“It is likely that the Delta variant will force us to remodel the green pass, releasing it after the second dose of a vaccine,” said Deputy Health Minister Pierpaolo Sileri on Italy’s Radio 24 on Monday,
For now, he stressed, it was “too early” to confirm any changes to the system as “we’ll still be waiting for the data for one or two weeks”.
Italy launched its ‘green pass’ scheme on June 17th, meaning people in the country can now use an online portal to claim a digital health certifcate if they have been vaccinated, tested negative, or recovered from Covid-19.
The health pass can be used for quarantine-free travel to other EU countries from July 1st.
In the case of vaccination, the pass is currently made available automatically in Italy 15 days after the first dose of a Covid-19 vaccine.
“The decision to issue the green pass after the first dose was not a mistake,” insisted Sileri, adding that “speaking as a doctor and not as a politician, I would say there will probably be a remodeling.”
Sileri was referring to passes issued within Italy, and did not mention any changes to the rules for people using equivalent documents from other countries which are recognised in Italy under the system.
As well as EU countries, Italy also allows quarantine-free travel from the US, Canada and Japan under the ‘green pass’ system – though two vaccine doses are required in this case.
Sileri also stressed that second vaccine doses must be administered more quickly, particularly for older age groups.
At the moment, just under a third of the Italian population is fully vaccinated against Covid-19.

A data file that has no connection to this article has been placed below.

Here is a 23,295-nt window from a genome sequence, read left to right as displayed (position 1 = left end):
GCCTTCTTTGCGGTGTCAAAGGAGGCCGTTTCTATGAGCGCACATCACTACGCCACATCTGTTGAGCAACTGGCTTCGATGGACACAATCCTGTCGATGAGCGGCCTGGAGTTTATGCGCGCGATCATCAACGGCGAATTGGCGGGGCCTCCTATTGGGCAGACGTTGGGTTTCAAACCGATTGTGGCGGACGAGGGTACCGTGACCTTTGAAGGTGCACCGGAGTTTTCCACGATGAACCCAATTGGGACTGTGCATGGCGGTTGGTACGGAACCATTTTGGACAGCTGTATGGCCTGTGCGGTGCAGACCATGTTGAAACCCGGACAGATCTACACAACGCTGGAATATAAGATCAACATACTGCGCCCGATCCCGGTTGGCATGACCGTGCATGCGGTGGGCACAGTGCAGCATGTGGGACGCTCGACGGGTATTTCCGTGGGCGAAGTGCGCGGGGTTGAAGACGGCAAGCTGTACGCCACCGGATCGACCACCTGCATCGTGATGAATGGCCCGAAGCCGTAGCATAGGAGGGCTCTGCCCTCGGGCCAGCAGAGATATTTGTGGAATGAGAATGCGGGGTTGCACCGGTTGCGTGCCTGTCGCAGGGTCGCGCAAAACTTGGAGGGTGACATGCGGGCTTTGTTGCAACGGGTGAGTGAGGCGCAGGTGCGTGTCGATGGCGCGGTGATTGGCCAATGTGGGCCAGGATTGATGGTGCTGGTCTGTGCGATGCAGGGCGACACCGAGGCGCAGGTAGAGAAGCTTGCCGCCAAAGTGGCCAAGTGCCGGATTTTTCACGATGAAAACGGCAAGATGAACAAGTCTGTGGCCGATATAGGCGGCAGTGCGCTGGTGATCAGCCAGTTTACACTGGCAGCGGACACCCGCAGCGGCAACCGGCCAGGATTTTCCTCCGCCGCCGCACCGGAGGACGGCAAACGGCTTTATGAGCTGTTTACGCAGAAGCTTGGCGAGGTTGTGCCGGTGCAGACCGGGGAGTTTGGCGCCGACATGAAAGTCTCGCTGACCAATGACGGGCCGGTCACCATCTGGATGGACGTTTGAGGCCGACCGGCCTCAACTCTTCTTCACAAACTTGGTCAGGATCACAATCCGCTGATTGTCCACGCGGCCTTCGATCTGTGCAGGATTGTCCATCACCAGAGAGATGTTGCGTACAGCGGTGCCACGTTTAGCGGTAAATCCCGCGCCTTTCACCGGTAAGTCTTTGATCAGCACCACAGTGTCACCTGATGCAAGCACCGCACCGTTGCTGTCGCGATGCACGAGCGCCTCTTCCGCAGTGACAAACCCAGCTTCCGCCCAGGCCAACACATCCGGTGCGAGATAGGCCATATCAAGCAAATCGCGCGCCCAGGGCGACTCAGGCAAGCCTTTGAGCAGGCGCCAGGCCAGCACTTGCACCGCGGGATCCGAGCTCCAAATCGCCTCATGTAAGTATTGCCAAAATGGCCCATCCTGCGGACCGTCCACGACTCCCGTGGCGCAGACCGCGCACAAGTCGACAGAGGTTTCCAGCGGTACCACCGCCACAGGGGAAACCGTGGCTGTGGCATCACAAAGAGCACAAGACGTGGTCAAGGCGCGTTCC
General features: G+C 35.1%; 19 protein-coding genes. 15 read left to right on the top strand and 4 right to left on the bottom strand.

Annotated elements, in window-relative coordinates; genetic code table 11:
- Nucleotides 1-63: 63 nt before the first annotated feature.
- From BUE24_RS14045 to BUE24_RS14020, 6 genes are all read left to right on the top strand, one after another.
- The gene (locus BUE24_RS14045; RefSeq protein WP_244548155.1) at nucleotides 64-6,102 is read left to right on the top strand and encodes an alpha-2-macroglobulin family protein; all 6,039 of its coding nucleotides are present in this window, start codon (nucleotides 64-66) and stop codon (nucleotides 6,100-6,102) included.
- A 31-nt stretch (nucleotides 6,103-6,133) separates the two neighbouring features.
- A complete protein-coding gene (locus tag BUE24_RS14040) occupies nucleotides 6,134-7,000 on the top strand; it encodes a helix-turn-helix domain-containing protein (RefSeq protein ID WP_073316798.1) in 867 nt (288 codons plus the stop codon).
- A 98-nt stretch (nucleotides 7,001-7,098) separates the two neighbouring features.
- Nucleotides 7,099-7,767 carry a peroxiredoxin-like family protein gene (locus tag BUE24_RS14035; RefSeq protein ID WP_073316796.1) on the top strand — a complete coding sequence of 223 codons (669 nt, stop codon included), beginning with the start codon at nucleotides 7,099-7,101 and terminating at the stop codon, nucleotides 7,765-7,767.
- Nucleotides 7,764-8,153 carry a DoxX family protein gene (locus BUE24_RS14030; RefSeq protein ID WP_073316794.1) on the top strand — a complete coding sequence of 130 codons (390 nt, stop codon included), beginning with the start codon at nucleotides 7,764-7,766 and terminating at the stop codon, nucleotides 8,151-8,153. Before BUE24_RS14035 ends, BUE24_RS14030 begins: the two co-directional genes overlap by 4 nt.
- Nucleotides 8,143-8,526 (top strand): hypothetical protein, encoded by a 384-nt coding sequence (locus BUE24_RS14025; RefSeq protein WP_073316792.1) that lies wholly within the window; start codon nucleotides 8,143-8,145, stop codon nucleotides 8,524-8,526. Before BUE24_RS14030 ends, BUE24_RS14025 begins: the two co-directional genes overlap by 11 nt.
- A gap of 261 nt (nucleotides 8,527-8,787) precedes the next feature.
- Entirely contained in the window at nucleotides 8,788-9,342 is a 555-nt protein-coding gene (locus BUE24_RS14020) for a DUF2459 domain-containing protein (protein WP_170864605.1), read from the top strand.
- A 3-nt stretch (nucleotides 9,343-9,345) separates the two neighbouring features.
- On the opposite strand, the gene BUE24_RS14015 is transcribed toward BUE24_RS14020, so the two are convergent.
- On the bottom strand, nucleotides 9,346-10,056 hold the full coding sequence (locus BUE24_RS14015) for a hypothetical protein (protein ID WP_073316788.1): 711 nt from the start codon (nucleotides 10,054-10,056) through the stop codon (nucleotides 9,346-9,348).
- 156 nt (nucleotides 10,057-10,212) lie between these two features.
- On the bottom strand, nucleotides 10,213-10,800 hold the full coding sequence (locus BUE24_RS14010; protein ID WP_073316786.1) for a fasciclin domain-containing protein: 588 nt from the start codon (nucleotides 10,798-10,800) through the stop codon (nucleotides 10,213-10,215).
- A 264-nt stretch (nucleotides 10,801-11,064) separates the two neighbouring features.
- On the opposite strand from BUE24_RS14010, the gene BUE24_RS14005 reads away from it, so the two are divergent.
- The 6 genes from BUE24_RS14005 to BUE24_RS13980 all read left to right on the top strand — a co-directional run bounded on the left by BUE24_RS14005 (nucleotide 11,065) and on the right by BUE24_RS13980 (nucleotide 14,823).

Health experts point out that some 2.5 million people in Italy aged over 60 – who are more vulnerable to experiencing serious illness caused by the virus – have not yet received the first dose of a vaccine.
Italy’s Higher Health Institute (ISS) said in a report on Friday the Delta variant, which originated in India and has driven a rise in infections in the UK, now accounted for more than 16% of new cases in Italy.
The report warned that this variant was more contagious and had the potential to partially elude vaccines. Other studies have also found that the Delta strain increases the risk of hospitalisation,
Amid rising concern about the impact of the variant, Italian health authorities last week imposed new travel restrictions on arrivals from the UK.
The ISS report, along with others from Italian health experts and the European Centre for Disease Prevention and Control (ECDC) last weej called for more testing, sequencing and tracing in Italy, as well as renewed efforts were also needed to increase vaccination coverage.
“Based on available scientific evidence, the Delta variant is more transmissible than other circulating variants and we estimate that by the end of August it will represent 90% of all SARS-CoV-2 viruses circulating in the European Union,” stated ECDC Director Dr. Andrea Ammon in the organisation’s report.
“Unfortunately, preliminary data shows that it can also infect individuals that have received only one dose of the currently available vaccines. It is very likely that the Delta variant will circulate extensively during the summer, particularly among younger individuals that are not targeted for vaccination. This could cause a risk for the more vulnerable individuals to be infected and experience severe illness and death if they are not fully vaccinated.
“The good news is that having received two doses of any of the currently available vaccines provides high protection against this variant and its consequences. However, about 30% of individuals older than 80 years and about 40% of individuals older than 60 years have not yet received a full vaccination course in the European Union.
“There are still too many individuals at risk of severe Covid-19 infection whom we need to protect as soon as possible.
“Until most of the vulnerable individuals are protected, we need to keep the circulation of the Delta virus low by strictly adhering to public health measures, which worked for controlling the impact of other variants.”